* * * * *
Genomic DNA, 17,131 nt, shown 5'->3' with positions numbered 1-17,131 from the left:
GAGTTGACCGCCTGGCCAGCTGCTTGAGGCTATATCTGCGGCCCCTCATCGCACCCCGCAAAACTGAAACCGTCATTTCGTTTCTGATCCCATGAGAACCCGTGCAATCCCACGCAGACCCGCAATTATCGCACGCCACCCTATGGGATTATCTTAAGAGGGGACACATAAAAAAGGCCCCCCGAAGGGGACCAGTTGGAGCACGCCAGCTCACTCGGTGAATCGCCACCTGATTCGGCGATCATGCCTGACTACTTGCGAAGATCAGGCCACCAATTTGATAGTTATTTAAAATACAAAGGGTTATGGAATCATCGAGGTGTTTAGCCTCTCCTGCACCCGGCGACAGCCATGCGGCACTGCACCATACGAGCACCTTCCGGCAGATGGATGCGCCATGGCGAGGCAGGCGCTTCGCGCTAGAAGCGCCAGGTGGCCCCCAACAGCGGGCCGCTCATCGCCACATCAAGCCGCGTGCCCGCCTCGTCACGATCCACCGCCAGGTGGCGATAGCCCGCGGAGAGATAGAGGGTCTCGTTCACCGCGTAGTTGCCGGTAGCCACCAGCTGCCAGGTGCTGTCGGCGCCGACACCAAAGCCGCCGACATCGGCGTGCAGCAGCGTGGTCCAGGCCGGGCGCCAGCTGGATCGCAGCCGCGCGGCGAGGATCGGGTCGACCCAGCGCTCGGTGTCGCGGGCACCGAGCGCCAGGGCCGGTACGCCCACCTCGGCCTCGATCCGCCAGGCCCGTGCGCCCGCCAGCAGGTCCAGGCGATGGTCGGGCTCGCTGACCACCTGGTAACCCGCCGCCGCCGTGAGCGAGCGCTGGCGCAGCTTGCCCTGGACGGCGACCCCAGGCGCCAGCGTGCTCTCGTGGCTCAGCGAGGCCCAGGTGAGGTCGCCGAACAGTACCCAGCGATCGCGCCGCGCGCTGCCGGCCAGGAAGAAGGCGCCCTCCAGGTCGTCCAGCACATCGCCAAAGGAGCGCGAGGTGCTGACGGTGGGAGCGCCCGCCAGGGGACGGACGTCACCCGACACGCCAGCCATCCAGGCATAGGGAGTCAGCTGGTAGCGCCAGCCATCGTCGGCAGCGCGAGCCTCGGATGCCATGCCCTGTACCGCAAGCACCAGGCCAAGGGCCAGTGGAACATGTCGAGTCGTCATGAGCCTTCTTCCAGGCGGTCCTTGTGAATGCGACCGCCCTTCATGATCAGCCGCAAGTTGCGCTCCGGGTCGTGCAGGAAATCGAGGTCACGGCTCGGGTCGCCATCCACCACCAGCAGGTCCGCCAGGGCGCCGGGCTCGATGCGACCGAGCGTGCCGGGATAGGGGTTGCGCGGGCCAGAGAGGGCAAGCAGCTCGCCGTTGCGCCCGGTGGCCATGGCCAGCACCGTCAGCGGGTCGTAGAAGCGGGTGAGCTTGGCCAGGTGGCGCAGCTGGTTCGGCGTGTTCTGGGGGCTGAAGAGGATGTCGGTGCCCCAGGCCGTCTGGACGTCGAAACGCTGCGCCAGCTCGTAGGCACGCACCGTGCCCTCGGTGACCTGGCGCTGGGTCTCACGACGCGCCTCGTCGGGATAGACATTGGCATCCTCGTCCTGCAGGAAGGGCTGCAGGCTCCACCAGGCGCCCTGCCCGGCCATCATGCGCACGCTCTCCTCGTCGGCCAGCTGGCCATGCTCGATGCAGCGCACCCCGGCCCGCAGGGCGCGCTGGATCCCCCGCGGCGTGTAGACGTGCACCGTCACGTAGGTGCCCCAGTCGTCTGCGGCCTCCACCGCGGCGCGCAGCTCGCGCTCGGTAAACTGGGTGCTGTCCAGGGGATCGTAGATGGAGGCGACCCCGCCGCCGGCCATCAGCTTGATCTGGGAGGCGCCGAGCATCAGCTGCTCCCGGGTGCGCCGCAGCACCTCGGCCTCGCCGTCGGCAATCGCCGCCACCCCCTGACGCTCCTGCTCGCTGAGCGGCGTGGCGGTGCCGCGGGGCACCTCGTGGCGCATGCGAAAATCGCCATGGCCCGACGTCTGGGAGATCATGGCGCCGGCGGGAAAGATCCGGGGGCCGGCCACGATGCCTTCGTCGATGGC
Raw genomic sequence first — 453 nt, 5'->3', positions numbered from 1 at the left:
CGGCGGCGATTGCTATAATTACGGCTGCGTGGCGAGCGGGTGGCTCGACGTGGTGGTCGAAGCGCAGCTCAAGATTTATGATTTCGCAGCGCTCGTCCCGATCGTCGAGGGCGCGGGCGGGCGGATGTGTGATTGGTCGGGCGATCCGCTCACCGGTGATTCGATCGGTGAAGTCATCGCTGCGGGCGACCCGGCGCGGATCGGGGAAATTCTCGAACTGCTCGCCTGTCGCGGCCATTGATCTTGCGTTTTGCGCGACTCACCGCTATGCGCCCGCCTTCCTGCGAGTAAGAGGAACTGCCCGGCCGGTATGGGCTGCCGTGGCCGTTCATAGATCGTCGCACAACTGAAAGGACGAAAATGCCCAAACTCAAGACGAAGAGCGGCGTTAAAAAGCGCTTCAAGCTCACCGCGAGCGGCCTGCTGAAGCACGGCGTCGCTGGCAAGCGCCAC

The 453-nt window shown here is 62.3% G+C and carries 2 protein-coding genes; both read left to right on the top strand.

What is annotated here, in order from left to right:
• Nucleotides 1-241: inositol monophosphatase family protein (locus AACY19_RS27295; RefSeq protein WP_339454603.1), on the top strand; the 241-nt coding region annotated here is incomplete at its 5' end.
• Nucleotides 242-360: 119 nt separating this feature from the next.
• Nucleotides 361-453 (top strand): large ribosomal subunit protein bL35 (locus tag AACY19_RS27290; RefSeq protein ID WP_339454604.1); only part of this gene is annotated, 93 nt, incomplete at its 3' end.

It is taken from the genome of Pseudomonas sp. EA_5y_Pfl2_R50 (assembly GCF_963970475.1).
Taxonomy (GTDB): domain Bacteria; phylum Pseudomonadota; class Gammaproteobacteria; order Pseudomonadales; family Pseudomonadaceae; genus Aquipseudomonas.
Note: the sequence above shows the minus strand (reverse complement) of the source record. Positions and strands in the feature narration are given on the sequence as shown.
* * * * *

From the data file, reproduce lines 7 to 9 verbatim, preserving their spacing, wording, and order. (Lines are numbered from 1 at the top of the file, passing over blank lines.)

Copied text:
• Nucleotides 1-241: inositol monophosphatase family protein (locus AACY19_RS27295; RefSeq protein WP_339454603.1), on the top strand; the 241-nt coding region annotated here is incomplete at its 5' end.
• Nucleotides 242-360: 119 nt separating this feature from the next.
• Nucleotides 361-453 (top strand): large ribosomal subunit protein bL35 (locus tag AACY19_RS27290; RefSeq protein ID WP_339454604.1); only part of this gene is annotated, 93 nt, incomplete at its 3' end.